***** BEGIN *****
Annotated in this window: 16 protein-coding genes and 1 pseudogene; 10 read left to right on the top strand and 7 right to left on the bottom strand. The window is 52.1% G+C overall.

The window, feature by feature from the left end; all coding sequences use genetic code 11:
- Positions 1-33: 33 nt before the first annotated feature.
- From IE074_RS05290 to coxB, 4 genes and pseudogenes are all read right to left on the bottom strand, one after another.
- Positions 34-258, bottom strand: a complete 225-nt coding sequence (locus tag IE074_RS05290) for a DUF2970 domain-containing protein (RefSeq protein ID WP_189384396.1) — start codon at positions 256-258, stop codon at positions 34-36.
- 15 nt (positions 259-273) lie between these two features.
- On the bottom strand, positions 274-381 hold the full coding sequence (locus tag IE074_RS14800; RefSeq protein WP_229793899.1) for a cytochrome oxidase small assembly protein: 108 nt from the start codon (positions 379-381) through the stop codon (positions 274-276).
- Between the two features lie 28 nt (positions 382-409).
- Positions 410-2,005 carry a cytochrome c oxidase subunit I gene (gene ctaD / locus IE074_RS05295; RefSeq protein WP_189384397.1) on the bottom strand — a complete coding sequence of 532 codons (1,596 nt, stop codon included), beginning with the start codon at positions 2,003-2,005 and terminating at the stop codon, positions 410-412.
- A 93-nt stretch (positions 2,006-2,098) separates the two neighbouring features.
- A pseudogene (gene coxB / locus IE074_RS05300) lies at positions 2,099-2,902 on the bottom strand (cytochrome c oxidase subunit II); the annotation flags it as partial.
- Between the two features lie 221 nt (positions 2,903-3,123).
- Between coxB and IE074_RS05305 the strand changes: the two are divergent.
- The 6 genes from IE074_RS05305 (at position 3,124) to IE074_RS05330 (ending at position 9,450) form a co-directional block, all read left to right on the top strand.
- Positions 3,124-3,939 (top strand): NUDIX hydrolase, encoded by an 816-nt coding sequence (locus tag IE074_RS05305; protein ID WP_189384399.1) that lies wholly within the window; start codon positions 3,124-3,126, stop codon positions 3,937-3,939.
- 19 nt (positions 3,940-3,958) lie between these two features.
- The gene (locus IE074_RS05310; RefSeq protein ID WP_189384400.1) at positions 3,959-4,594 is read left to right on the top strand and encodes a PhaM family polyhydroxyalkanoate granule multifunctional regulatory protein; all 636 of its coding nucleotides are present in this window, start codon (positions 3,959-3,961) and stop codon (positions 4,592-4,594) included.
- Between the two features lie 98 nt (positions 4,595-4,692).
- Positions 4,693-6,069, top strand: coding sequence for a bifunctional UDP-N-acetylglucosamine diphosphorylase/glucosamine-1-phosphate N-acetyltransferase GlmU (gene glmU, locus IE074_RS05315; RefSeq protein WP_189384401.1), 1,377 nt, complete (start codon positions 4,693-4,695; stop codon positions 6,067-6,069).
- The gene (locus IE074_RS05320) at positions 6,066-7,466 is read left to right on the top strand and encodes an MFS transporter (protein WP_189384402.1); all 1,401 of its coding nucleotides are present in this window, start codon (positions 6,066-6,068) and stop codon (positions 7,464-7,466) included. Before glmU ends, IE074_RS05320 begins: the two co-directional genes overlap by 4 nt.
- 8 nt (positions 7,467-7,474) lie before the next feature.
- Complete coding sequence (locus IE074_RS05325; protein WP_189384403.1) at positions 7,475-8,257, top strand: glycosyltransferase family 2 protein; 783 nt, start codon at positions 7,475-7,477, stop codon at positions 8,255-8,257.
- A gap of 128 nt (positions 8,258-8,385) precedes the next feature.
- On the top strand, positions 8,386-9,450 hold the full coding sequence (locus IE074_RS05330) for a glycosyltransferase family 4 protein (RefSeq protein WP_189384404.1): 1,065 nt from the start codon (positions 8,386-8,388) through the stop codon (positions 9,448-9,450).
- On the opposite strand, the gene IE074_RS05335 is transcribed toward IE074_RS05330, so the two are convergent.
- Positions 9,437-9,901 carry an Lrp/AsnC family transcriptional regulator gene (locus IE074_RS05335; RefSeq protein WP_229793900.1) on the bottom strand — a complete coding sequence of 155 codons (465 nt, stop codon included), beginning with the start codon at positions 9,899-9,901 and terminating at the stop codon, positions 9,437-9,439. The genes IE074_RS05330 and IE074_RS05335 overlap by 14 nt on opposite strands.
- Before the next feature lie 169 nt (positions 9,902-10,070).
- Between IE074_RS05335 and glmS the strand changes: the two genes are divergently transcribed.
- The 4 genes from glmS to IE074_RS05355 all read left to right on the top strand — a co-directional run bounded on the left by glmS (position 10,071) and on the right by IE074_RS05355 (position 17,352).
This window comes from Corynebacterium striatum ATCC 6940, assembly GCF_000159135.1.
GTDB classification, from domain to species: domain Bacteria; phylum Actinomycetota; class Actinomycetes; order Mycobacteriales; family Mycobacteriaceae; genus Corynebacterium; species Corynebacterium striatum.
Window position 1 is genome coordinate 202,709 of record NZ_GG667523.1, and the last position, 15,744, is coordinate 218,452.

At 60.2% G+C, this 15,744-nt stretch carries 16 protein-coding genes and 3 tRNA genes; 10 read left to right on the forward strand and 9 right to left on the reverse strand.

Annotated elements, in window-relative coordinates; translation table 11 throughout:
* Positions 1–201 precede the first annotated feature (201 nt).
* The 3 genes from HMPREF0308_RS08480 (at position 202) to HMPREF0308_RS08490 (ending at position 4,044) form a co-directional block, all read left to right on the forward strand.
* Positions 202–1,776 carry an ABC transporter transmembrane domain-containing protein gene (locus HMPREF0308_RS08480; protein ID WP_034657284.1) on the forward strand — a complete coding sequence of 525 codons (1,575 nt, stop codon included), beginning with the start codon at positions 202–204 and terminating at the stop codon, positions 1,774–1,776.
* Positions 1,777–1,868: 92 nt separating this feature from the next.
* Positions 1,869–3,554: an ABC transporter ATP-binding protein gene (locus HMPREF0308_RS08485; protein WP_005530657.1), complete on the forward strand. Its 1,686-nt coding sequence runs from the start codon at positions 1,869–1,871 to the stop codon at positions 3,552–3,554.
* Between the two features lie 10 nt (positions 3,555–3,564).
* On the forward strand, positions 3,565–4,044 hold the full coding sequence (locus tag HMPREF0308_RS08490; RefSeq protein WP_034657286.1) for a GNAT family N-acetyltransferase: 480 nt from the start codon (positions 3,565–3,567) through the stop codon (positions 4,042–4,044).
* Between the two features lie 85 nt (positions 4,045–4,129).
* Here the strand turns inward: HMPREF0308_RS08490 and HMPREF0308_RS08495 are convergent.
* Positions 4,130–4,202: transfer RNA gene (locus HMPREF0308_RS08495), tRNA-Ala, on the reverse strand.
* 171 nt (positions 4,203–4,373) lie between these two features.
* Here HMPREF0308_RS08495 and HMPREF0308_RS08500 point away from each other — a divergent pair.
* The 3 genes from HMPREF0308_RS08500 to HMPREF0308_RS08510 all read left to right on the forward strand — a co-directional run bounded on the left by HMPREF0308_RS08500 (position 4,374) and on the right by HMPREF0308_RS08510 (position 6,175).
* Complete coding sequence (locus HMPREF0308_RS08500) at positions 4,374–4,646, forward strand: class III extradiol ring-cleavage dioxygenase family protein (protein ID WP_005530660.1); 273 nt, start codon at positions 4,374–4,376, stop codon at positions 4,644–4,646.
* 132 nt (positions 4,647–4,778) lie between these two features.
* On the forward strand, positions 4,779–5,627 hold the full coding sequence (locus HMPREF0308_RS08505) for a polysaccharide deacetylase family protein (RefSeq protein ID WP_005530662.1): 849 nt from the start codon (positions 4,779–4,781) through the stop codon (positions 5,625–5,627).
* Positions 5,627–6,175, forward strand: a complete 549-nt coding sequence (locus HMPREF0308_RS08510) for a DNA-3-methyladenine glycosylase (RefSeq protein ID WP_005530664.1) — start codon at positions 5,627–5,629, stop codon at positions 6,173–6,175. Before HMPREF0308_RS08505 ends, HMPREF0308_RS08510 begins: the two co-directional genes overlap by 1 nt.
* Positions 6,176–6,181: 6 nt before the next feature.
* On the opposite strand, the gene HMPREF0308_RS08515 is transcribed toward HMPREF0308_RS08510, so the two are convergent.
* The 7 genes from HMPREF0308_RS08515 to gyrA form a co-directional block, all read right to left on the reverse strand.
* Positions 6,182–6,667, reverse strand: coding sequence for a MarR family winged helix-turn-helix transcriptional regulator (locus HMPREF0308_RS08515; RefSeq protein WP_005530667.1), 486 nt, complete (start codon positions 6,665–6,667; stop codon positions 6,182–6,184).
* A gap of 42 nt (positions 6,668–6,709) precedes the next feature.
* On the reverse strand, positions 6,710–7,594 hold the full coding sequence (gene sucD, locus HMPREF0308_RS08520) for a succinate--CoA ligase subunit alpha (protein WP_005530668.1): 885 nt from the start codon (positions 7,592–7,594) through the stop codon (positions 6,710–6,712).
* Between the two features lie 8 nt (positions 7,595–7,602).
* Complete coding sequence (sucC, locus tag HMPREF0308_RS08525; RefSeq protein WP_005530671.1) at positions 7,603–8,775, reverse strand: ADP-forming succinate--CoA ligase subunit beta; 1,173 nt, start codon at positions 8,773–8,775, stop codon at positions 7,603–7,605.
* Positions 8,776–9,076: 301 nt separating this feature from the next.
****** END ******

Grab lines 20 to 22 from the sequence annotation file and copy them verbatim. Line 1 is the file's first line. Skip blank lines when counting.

- The gene (locus IE074_RS05320) at positions 6,066-7,466 is read left to right on the top strand and encodes an MFS transporter (protein WP_189384402.1); all 1,401 of its coding nucleotides are present in this window, start codon (positions 6,066-6,068) and stop codon (positions 7,464-7,466) included. Before glmU ends, IE074_RS05320 begins: the two co-directional genes overlap by 4 nt.
- 8 nt (positions 7,467-7,474) lie before the next feature.
- Complete coding sequence (locus IE074_RS05325; protein WP_189384403.1) at positions 7,475-8,257, top strand: glycosyltransferase family 2 protein; 783 nt, start codon at positions 7,475-7,477, stop codon at positions 8,255-8,257.